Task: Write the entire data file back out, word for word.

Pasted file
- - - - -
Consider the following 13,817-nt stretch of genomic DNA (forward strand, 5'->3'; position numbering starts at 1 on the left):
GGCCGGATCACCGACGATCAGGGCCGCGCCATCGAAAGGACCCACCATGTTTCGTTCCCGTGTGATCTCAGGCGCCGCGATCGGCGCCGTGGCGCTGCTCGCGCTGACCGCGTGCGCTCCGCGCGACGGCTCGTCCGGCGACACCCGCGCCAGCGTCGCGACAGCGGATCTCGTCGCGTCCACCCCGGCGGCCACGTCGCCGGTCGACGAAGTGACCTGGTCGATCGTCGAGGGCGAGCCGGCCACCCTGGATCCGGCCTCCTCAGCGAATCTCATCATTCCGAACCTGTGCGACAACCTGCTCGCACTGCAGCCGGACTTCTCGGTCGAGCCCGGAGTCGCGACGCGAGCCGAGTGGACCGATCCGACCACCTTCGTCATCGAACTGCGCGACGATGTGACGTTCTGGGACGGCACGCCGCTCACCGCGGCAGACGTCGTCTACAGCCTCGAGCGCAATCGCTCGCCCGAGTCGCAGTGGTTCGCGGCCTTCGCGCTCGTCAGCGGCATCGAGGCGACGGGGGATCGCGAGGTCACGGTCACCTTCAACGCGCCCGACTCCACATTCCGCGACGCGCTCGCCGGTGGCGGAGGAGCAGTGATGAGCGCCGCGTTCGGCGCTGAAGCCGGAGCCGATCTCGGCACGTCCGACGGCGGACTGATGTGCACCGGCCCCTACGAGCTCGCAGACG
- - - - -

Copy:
Consider the following 13,817-nt stretch of genomic DNA (forward strand, 5'->3'; position numbering starts at 1 on the left):
GGCCGGATCACCGACGATCAGGGCCGCGCCATCGAAAGGACCCACCATGTTTCGTTCCCGTGTGATCTCAGGCGCCGCGATCGGCGCCGTGGCGCTGCTCGCGCTGACCGCGTGCGCTCCGCGCGACGGCTCGTCCGGCGACACCCGCGCCAGCGTCGCGACAGCGGATCTCGTCGCGTCCACCCCGGCGGCCACGTCGCCGGTCGACGAAGTGACCTGGTCGATCGTCGAGGGCGAGCCGGCCACCCTGGATCCGGCCTCCTCAGCGAATCTCATCATTCCGAACCTGTGCGACAACCTGCTCGCACTGCAGCCGGACTTCTCGGTCGAGCCCGGAGTCGCGACGCGAGCCGAGTGGACCGATCCGACCACCTTCGTCATCGAACTGCGCGACGATGTGACGTTCTGGGACGGCACGCCGCTCACCGCGGCAGACGTCGTCTACAGCCTCGAGCGCAATCGCTCGCCCGAGTCGCAGTGGTTCGCGGCCTTCGCGCTCGTCAGCGGCATCGAGGCGACGGGGGATCGCGAGGTCACGGTCACCTTCAACGCGCCCGACTCCACATTCCGCGACGCGCTCGCCGGTGGCGGAGGAGCAGTGATGAGCGCCGCGTTCGGCGCTGAAGCCGGAGCCGATCTCGGCACGTCCGACGGCGGACTGATGTGCACCGGCCCCTACGAGCTCGCAGACG